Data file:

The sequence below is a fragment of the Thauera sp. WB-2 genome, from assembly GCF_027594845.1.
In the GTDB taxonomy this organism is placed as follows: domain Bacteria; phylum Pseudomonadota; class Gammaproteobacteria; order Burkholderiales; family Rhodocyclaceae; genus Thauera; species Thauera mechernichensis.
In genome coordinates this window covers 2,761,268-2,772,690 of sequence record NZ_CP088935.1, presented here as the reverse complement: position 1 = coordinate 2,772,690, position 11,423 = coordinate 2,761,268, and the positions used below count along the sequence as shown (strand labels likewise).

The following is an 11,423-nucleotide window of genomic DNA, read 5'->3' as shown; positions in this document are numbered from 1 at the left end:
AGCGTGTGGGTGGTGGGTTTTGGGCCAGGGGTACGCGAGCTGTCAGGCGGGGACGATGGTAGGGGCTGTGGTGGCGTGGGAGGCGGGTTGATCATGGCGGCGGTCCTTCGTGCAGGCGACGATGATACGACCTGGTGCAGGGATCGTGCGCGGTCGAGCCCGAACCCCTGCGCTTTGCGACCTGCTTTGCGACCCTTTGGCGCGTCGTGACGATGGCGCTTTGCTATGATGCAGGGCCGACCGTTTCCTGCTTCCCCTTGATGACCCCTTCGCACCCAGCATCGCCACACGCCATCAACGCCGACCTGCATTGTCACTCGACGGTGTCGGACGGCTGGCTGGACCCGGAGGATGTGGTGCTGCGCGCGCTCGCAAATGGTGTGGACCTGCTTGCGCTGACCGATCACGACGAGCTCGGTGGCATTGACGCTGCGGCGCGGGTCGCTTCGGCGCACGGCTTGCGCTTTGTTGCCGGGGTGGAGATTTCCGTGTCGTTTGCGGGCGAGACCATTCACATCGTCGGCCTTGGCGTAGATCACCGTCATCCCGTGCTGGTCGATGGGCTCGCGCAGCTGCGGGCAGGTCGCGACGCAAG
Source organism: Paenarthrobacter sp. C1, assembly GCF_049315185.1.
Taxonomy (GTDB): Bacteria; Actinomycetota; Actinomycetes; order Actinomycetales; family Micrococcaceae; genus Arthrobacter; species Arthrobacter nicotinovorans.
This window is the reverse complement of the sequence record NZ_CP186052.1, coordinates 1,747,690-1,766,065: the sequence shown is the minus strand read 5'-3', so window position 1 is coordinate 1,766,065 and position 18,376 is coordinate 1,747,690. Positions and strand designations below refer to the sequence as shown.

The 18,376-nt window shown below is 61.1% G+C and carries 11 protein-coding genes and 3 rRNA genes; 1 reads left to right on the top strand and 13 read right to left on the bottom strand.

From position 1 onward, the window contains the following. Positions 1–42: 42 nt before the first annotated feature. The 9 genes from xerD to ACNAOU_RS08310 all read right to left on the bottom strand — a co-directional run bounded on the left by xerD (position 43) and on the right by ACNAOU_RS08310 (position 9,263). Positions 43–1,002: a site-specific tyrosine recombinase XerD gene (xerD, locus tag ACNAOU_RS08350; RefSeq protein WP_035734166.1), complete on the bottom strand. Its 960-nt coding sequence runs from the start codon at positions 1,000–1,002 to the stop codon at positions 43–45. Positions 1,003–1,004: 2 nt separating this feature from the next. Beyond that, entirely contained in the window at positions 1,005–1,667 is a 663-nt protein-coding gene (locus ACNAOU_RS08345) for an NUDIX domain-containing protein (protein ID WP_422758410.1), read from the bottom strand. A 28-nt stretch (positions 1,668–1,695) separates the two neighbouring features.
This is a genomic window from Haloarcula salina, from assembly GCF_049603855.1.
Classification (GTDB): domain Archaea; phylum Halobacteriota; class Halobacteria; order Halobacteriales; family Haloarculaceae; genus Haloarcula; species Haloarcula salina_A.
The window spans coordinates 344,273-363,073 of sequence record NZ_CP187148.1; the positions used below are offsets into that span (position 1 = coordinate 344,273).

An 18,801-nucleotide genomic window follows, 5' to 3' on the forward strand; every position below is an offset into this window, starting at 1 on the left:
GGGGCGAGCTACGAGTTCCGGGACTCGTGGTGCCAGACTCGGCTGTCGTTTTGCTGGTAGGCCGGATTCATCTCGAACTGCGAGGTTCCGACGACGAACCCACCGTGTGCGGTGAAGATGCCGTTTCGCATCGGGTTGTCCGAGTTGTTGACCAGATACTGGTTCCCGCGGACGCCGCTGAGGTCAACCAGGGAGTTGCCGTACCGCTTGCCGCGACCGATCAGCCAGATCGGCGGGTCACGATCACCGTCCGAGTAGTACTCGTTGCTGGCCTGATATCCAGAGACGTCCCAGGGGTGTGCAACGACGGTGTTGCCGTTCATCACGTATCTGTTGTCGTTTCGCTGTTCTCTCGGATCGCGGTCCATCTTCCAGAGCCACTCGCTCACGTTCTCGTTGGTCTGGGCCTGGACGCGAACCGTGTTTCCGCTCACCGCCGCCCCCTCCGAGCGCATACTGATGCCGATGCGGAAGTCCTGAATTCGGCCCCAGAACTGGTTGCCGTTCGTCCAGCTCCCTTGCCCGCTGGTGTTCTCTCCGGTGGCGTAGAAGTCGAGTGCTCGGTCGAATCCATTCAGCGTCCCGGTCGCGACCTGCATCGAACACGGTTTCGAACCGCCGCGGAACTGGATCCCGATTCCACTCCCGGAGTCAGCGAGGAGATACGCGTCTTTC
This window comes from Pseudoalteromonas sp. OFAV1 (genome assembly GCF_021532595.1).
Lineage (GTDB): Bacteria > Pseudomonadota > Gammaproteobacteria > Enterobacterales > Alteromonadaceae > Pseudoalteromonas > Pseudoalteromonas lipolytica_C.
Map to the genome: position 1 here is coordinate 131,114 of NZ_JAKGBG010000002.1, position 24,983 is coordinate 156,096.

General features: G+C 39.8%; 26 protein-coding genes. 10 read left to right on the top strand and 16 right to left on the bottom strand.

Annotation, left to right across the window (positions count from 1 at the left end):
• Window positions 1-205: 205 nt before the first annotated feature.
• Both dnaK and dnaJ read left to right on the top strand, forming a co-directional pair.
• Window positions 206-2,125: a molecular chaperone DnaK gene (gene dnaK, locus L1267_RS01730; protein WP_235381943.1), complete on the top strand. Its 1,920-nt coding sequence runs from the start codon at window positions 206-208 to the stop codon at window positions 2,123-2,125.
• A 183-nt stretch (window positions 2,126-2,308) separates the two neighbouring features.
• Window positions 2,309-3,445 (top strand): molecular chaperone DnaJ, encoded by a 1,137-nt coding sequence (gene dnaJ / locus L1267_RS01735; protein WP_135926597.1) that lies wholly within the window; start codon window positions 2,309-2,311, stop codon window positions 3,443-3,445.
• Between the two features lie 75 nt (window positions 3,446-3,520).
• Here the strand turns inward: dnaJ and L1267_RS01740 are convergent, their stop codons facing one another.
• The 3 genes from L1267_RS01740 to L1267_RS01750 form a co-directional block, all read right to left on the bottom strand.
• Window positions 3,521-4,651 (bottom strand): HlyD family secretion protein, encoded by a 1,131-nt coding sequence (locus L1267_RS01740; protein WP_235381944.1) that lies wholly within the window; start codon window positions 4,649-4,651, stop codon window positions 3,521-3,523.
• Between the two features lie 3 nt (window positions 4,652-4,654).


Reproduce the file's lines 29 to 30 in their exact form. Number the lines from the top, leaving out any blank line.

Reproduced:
• Window positions 3,521-4,651 (bottom strand): HlyD family secretion protein, encoded by a 1,131-nt coding sequence (locus L1267_RS01740; protein WP_235381944.1) that lies wholly within the window; start codon window positions 4,649-4,651, stop codon window positions 3,521-3,523.
• Between the two features lie 3 nt (window positions 4,652-4,654).